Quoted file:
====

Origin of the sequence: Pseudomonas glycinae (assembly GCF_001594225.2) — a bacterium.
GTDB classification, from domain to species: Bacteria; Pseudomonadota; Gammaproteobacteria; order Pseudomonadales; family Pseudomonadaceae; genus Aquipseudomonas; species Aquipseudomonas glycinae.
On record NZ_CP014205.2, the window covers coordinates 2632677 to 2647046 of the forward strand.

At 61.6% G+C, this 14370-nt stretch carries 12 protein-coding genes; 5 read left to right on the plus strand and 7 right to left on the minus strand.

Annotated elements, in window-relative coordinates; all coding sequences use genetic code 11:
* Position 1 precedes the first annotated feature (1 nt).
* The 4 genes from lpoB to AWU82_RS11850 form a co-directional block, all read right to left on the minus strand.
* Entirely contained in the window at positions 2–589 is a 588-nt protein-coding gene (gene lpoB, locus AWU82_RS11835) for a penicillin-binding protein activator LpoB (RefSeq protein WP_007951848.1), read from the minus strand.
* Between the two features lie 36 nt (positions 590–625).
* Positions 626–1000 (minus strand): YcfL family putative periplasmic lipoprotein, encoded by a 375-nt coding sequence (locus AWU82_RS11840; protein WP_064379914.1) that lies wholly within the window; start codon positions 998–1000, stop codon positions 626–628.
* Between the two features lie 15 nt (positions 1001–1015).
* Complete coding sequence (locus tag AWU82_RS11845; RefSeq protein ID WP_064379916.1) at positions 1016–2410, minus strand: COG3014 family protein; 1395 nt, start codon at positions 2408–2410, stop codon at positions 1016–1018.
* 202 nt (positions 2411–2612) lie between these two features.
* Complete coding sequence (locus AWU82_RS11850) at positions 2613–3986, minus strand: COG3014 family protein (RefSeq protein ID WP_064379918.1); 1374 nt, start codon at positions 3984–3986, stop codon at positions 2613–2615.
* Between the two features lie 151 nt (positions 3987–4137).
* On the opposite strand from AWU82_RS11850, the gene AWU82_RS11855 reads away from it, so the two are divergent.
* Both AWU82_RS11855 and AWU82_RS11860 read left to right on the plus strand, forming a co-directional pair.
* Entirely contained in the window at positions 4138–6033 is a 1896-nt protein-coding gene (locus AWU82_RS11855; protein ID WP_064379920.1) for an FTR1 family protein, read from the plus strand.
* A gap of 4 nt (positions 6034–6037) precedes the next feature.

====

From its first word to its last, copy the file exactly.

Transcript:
Origin of the sequence: Pseudomonas glycinae (assembly GCF_001594225.2) — a bacterium.
GTDB classification, from domain to species: Bacteria; Pseudomonadota; Gammaproteobacteria; order Pseudomonadales; family Pseudomonadaceae; genus Aquipseudomonas; species Aquipseudomonas glycinae.
On record NZ_CP014205.2, the window covers coordinates 2632677 to 2647046 of the forward strand.

At 61.6% G+C, this 14370-nt stretch carries 12 protein-coding genes; 5 read left to right on the plus strand and 7 right to left on the minus strand.

Annotated elements, in window-relative coordinates; all coding sequences use genetic code 11:
* Position 1 precedes the first annotated feature (1 nt).
* The 4 genes from lpoB to AWU82_RS11850 form a co-directional block, all read right to left on the minus strand.
* Entirely contained in the window at positions 2–589 is a 588-nt protein-coding gene (gene lpoB, locus AWU82_RS11835) for a penicillin-binding protein activator LpoB (RefSeq protein WP_007951848.1), read from the minus strand.
* Between the two features lie 36 nt (positions 590–625).
* Positions 626–1000 (minus strand): YcfL family putative periplasmic lipoprotein, encoded by a 375-nt coding sequence (locus AWU82_RS11840; protein WP_064379914.1) that lies wholly within the window; start codon positions 998–1000, stop codon positions 626–628.
* Between the two features lie 15 nt (positions 1001–1015).
* Complete coding sequence (locus tag AWU82_RS11845; RefSeq protein ID WP_064379916.1) at positions 1016–2410, minus strand: COG3014 family protein; 1395 nt, start codon at positions 2408–2410, stop codon at positions 1016–1018.
* 202 nt (positions 2411–2612) lie between these two features.
* Complete coding sequence (locus AWU82_RS11850) at positions 2613–3986, minus strand: COG3014 family protein (RefSeq protein ID WP_064379918.1); 1374 nt, start codon at positions 3984–3986, stop codon at positions 2613–2615.
* Between the two features lie 151 nt (positions 3987–4137).
* On the opposite strand from AWU82_RS11850, the gene AWU82_RS11855 reads away from it, so the two are divergent.
* Both AWU82_RS11855 and AWU82_RS11860 read left to right on the plus strand, forming a co-directional pair.
* Entirely contained in the window at positions 4138–6033 is a 1896-nt protein-coding gene (locus AWU82_RS11855; protein ID WP_064379920.1) for an FTR1 family protein, read from the plus strand.
* A gap of 4 nt (positions 6034–6037) precedes the next feature.